“How do you know?” I asked.

“We looked,” he said. “Nothing but dirt and rock. It’s solid.”

So I figured everything was fine. Well, it’s not.

There’s a cable missing, the cable that connects the beacon to the comm array. Am I making sense now? Yes? The beacon was hooked up, but it was just talking to itself. I’m going to have to figure out how to break the news to everyone. Probably need to go tell them now before they eat all the rations. Then I need to wash up and talk to Jennings…


People are disappointed, but they understand. We’ll start from scratch with what we have now, maybe send out parties to find edible plants. The fauna here is scarce, and they assured us there’s nothing much bigger than a housecat out in those woods, but we’ll send weapons with them just the same.

In the meantime I’m going to discuss our situation with the supervisor tonight and hopefully they’ll send another supply drone.

Fucking Jennings…


Jennings was found dead today at the comm tower. We’re not sure what it is, but his hands are bleeding and covered in some kind of infection, small slivers of black can be seen under the nails, like he’s been clawing at something, but we aren’t sure what. Doctors should have an answer by the end of the day.

The scouting party returned and with good news. They brought some berries and fruit. We’ll have those tested asap.

I’m also getting a headache from all this stress. I could use a shower.


The fibers found under Jennings’s fingernails seems to be a kind of fungus. It’s not from Earth. Definitely from here, but they can’t figure out where. Maybe I need to head back to the comm array again.

The good news is that the fruit checks out. People are eating and happy, so that’s good.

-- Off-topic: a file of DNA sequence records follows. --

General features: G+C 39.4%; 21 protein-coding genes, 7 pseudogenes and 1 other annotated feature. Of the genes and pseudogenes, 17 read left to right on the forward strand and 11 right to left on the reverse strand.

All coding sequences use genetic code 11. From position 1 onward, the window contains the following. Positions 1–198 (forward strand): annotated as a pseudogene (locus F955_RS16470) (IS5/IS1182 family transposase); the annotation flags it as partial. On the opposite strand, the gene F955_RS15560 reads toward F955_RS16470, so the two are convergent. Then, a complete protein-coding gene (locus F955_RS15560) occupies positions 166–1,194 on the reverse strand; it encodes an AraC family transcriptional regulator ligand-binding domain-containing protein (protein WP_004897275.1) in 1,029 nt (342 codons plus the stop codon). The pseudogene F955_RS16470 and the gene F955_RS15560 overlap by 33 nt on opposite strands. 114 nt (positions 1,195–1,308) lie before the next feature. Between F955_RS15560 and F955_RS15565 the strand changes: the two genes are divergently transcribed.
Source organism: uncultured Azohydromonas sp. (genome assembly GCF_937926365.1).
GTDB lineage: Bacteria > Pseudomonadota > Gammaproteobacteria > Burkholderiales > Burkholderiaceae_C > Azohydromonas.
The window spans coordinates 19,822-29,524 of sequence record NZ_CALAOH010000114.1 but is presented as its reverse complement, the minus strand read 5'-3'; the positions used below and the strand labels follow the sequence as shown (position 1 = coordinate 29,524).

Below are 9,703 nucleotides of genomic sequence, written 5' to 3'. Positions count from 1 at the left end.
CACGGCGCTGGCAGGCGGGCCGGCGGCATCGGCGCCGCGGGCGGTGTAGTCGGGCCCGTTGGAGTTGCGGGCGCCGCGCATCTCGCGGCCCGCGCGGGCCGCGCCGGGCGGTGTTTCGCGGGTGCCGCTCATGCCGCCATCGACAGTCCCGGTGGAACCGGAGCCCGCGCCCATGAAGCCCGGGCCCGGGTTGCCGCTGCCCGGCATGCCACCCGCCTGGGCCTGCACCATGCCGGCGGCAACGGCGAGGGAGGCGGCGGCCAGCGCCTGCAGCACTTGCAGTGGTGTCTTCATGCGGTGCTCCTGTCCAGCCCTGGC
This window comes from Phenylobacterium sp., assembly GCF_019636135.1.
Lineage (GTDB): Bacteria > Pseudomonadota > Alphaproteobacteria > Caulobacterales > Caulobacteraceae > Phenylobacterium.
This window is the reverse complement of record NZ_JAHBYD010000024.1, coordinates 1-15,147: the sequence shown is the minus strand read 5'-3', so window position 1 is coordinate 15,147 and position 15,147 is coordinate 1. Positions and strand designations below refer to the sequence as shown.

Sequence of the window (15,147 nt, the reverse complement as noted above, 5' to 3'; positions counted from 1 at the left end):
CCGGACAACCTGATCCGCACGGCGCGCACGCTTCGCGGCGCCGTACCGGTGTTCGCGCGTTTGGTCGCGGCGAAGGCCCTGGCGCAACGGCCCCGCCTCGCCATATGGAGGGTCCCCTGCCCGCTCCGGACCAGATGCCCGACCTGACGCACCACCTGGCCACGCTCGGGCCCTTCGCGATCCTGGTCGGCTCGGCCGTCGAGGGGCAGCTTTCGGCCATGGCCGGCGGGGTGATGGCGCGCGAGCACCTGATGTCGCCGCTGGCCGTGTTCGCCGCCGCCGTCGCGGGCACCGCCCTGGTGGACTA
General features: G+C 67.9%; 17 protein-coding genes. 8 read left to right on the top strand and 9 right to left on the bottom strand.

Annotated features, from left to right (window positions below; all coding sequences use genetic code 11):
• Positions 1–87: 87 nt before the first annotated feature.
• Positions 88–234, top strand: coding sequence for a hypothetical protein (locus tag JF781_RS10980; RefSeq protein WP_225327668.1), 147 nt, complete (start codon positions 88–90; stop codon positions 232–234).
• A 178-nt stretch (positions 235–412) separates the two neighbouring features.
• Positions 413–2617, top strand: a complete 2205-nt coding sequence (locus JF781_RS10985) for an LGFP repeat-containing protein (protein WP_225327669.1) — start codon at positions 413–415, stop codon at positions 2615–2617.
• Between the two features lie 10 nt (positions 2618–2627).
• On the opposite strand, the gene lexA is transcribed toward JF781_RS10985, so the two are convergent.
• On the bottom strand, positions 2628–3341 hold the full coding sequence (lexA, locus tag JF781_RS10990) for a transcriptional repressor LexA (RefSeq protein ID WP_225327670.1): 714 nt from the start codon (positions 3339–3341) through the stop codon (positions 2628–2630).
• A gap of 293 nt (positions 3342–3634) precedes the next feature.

Still, I hate the air here. Sticks to you.


The array is broken again. This time twisted and laying in pieces. There’s no way we’ll get it repaired now. I explained to Phillips, who took over after Jennings.

He just gave me this look. Not sure what that meant.

I washed up and… here’s the thing…

My shower head is filthy, black mold coming off the nozzle in long strands. Also, I found marks after I shaved my head this morning, like someone was clawing at the back of my head. The hairs look an awful lot like those tendrils under Jennings’s nails. Dark. Wiry. I think I’ll take them in to the doc in the morning… on second thought, better not.


I found the body today, crammed into the cooling duct above my bunk.

I’ve suspected most of the night, and I imagine the crew has too, otherwise they wouldn’t have locked me in my room. But they’re in for a treat once it takes them too. There’s no way to tell when it’s happening. None. Hell, I didn’t even know until I found my own face, staring back at me from this cooling duct.

It’s fine though. We’ll all be better adapted to life here in the end.